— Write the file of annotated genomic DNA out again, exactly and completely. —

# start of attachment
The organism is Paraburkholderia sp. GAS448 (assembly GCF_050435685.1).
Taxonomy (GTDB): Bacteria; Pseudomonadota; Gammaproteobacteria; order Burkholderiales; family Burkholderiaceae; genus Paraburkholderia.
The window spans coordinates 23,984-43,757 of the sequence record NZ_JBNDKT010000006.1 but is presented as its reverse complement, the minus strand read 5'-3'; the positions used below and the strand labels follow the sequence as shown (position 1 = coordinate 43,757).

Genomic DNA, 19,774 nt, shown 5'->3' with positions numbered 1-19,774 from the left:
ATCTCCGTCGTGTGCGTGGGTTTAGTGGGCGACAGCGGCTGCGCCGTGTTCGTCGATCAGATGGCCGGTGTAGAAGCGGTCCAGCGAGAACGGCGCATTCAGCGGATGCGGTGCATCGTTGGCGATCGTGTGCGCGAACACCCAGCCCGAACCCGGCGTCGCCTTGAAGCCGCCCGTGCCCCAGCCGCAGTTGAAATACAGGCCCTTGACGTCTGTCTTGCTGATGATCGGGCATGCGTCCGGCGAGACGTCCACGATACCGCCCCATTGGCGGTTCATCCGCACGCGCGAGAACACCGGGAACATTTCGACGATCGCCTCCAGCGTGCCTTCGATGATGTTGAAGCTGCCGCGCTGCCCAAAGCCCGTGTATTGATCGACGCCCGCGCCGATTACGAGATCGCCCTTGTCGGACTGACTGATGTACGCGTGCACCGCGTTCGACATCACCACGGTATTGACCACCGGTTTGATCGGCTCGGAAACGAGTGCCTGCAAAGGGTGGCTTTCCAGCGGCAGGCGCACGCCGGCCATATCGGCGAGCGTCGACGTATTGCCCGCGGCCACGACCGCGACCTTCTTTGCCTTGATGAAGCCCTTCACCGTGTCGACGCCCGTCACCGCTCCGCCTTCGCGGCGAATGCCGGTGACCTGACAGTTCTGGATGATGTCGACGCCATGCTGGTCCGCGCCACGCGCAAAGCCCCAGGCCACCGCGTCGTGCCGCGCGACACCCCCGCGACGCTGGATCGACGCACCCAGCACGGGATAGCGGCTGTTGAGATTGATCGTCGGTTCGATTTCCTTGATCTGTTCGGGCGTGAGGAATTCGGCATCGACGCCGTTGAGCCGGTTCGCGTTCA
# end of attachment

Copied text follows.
The organism is Paraburkholderia sp. GAS448 (assembly GCF_050435685.1).
Taxonomy (GTDB): Bacteria; Pseudomonadota; Gammaproteobacteria; order Burkholderiales; family Burkholderiaceae; genus Paraburkholderia.
The window spans coordinates 23,984-43,757 of the sequence record NZ_JBNDKT010000006.1 but is presented as its reverse complement, the minus strand read 5'-3'; the positions used below and the strand labels follow the sequence as shown (position 1 = coordinate 43,757).

Genomic DNA, 19,774 nt, shown 5'->3' with positions numbered 1-19,774 from the left:
ATCTCCGTCGTGTGCGTGGGTTTAGTGGGCGACAGCGGCTGCGCCGTGTTCGTCGATCAGATGGCCGGTGTAGAAGCGGTCCAGCGAGAACGGCGCATTCAGCGGATGCGGTGCATCGTTGGCGATCGTGTGCGCGAACACCCAGCCCGAACCCGGCGTCGCCTTGAAGCCGCCCGTGCCCCAGCCGCAGTTGAAATACAGGCCCTTGACGTCTGTCTTGCTGATGATCGGGCATGCGTCCGGCGAGACGTCCACGATACCGCCCCATTGGCGGTTCATCCGCACGCGCGAGAACACCGGGAACATTTCGACGATCGCCTCCAGCGTGCCTTCGATGATGTTGAAGCTGCCGCGCTGCCCAAAGCCCGTGTATTGATCGACGCCCGCGCCGATTACGAGATCGCCCTTGTCGGACTGACTGATGTACGCGTGCACCGCGTTCGACATCACCACGGTATTGACCACCGGTTTGATCGGCTCGGAAACGAGTGCCTGCAAAGGGTGGCTTTCCAGCGGCAGGCGCACGCCGGCCATATCGGCGAGCGTCGACGTATTGCCCGCGGCCACGACCGCGACCTTCTTTGCCTTGATGAAGCCCTTCACCGTGTCGACGCCCGTCACCGCTCCGCCTTCGCGGCGAATGCCGGTGACCTGACAGTTCTGGATGATGTCGACGCCATGCTGGTCCGCGCCACGCGCAAAGCCCCAGGCCACCGCGTCGTGCCGCGCGACACCCCCGCGACGCTGGATCGACGCACCCAGCACGGGATAGCGGCTGTTGAGATTGATCGTCGGTTCGATTTCCTTGATCTGTTCGGGCGTGAGGAATTCGGCATCGACGCCGTTGAGCCGGTTCGCGTTCA